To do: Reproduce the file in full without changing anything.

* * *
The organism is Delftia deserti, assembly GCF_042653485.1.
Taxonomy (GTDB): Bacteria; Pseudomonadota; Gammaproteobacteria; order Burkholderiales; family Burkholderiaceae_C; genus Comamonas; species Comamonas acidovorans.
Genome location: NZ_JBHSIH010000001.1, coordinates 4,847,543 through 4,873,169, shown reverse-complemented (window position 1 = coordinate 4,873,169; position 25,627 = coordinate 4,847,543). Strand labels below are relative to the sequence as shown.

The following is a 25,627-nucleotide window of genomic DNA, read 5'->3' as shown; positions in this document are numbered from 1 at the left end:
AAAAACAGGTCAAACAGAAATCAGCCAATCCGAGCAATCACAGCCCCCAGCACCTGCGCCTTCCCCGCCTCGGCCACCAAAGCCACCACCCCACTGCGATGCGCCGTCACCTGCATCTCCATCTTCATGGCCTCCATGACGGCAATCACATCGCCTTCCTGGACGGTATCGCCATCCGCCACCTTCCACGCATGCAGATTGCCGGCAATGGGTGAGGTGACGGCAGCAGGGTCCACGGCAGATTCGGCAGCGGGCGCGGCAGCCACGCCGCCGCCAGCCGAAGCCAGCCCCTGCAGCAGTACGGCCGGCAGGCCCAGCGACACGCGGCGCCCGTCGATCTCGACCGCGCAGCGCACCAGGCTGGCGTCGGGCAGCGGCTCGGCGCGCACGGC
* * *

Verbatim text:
The organism is Delftia deserti, assembly GCF_042653485.1.
Taxonomy (GTDB): Bacteria; Pseudomonadota; Gammaproteobacteria; order Burkholderiales; family Burkholderiaceae_C; genus Comamonas; species Comamonas acidovorans.
Genome location: NZ_JBHSIH010000001.1, coordinates 4,847,543 through 4,873,169, shown reverse-complemented (window position 1 = coordinate 4,873,169; position 25,627 = coordinate 4,847,543). Strand labels below are relative to the sequence as shown.

The following is a 25,627-nucleotide window of genomic DNA, read 5'->3' as shown; positions in this document are numbered from 1 at the left end:
AAAAACAGGTCAAACAGAAATCAGCCAATCCGAGCAATCACAGCCCCCAGCACCTGCGCCTTCCCCGCCTCGGCCACCAAAGCCACCACCCCACTGCGATGCGCCGTCACCTGCATCTCCATCTTCATGGCCTCCATGACGGCAATCACATCGCCTTCCTGGACGGTATCGCCATCCGCCACCTTCCACGCATGCAGATTGCCGGCAATGGGTGAGGTGACGGCAGCAGGGTCCACGGCAGATTCGGCAGCGGGCGCGGCAGCCACGCCGCCGCCAGCCGAAGCCAGCCCCTGCAGCAGTACGGCCGGCAGGCCCAGCGACACGCGGCGCCCGTCGATCTCGACCGCGCAGCGCACCAGGCTGGCGTCGGGCAGCGGCTCGGCGCGCACGGC